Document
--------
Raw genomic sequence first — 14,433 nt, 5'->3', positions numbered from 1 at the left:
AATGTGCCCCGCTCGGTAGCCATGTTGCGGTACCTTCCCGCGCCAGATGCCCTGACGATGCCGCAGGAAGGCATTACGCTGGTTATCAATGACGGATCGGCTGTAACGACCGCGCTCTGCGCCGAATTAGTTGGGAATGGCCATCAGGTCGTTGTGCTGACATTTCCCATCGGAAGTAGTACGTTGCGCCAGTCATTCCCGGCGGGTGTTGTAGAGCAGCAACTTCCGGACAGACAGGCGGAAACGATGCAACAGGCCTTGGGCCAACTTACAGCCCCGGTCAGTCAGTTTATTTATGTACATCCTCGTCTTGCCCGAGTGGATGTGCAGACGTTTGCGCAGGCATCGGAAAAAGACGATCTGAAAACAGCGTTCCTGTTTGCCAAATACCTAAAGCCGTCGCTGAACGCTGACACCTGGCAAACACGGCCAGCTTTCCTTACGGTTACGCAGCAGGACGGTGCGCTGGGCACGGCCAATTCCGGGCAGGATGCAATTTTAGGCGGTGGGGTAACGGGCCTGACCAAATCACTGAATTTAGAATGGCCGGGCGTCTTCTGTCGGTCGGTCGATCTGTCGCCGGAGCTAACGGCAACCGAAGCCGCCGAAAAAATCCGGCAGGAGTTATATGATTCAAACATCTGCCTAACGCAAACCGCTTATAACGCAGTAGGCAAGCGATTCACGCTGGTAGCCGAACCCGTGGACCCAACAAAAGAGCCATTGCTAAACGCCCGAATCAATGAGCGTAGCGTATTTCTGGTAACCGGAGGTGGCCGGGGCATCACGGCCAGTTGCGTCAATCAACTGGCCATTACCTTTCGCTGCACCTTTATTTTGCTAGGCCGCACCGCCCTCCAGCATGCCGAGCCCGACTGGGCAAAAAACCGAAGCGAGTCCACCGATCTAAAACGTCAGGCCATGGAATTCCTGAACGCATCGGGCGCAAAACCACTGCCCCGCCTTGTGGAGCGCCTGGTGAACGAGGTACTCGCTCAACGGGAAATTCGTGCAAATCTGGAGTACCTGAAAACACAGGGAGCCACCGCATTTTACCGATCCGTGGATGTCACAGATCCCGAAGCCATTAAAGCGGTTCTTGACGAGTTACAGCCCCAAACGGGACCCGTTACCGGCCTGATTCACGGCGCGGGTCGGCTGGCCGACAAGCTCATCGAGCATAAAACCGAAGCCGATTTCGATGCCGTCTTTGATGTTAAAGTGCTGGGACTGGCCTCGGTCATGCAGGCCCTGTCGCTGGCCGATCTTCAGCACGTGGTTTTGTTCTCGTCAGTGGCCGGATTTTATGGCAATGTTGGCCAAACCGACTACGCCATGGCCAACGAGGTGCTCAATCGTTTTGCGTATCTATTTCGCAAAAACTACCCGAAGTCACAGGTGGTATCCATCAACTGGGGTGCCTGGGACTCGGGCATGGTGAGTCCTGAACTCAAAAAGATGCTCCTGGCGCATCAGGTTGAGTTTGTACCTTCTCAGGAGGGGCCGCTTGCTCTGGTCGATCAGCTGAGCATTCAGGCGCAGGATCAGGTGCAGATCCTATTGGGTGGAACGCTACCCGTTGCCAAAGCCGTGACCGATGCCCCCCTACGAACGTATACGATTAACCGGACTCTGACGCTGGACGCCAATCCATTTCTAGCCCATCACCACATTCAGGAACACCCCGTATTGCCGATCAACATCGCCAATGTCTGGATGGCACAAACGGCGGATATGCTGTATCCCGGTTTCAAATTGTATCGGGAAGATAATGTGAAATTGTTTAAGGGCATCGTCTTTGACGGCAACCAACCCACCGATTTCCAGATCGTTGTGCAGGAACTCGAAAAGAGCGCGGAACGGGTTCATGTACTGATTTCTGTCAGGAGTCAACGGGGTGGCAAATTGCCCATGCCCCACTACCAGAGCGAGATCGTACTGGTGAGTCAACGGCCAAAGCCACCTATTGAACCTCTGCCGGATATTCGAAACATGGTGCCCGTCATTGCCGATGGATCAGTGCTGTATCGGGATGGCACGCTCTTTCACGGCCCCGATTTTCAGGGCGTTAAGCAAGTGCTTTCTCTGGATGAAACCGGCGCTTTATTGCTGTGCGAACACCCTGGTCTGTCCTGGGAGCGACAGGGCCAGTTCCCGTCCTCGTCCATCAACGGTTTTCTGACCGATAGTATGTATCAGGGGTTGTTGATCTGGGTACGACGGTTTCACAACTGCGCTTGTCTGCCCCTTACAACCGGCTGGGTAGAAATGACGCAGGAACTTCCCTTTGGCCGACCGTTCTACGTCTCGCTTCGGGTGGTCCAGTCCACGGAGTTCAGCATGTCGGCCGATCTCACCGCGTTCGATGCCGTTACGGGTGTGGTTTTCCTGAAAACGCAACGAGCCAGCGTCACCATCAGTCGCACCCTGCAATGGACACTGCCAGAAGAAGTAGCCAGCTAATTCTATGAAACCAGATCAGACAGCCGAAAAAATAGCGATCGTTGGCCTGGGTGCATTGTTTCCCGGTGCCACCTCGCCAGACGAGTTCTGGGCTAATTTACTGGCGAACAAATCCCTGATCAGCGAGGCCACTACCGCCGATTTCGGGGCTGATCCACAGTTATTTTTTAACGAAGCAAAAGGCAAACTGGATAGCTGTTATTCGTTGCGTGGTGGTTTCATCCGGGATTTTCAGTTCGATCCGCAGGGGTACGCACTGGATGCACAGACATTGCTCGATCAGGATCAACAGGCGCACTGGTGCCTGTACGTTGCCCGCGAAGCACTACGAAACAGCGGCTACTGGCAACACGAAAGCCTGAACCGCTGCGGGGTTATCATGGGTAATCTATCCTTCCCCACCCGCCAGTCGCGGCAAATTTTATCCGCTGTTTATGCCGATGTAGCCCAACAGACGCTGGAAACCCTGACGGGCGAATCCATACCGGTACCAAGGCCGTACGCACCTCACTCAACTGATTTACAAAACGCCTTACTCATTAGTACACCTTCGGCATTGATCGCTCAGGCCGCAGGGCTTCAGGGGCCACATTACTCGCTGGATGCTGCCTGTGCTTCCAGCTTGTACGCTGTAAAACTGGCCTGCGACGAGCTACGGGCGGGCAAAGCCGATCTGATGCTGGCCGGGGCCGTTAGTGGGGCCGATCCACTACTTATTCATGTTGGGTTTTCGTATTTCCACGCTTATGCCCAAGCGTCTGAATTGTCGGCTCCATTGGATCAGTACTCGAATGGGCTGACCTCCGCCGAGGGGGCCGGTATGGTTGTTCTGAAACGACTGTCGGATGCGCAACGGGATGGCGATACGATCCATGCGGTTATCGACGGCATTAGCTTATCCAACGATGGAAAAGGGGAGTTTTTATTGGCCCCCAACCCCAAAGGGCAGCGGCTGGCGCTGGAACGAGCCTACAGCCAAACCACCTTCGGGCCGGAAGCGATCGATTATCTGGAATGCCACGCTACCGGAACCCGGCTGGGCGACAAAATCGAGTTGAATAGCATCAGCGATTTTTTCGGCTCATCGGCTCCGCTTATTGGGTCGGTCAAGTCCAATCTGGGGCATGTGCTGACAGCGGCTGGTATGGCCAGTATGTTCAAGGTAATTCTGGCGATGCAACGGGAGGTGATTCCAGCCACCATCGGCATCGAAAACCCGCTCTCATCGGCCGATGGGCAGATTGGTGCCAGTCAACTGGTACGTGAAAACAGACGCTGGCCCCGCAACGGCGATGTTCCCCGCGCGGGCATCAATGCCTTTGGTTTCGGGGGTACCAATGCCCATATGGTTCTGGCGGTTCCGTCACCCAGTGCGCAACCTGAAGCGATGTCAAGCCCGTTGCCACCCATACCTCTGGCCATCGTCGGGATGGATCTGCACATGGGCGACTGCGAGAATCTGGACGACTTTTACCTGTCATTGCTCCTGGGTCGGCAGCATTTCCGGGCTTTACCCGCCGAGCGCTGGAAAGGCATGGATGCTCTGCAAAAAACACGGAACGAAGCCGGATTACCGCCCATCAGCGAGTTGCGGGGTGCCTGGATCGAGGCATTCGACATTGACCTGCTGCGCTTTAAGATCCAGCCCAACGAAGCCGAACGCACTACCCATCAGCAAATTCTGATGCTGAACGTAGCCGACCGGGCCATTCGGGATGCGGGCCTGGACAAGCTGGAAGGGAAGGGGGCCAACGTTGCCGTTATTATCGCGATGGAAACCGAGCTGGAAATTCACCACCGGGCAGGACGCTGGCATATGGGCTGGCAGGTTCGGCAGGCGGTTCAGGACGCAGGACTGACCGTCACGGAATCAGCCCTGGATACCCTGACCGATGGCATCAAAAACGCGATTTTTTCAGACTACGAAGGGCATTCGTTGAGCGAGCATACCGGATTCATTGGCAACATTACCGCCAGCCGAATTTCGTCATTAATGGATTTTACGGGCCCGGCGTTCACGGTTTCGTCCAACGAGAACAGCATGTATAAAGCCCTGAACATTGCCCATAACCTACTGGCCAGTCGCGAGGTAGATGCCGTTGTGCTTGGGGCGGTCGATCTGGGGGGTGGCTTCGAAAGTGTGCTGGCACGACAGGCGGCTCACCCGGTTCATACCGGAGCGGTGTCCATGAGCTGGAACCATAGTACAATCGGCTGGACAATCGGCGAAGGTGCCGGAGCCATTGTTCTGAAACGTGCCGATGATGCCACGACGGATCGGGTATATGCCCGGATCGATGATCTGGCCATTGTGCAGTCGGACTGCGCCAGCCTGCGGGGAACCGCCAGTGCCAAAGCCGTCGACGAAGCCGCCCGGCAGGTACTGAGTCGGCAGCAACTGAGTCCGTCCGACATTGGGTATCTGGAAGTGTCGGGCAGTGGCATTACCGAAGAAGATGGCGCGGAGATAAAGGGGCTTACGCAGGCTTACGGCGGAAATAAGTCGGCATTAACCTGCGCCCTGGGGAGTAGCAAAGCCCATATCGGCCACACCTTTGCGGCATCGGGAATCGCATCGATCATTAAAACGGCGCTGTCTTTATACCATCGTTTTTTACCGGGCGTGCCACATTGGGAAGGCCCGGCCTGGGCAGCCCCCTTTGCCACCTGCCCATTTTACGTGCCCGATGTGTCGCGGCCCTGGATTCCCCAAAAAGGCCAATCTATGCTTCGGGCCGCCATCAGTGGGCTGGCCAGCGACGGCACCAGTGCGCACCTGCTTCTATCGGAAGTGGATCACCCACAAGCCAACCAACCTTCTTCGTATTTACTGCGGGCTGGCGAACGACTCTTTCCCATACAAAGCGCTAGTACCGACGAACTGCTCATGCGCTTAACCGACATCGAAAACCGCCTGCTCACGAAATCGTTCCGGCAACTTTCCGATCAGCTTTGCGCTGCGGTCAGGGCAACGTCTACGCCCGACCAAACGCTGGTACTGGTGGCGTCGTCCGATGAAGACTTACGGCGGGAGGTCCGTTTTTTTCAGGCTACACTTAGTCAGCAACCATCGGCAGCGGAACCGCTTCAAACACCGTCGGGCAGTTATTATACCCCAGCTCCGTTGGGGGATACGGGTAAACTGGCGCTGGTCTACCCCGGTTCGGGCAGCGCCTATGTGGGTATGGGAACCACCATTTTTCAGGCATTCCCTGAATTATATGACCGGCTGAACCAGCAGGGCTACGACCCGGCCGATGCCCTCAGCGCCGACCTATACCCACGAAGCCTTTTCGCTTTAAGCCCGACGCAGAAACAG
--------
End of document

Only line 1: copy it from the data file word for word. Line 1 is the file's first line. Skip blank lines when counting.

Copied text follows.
Raw genomic sequence first — 14,433 nt, 5'->3', positions numbered from 1 at the left: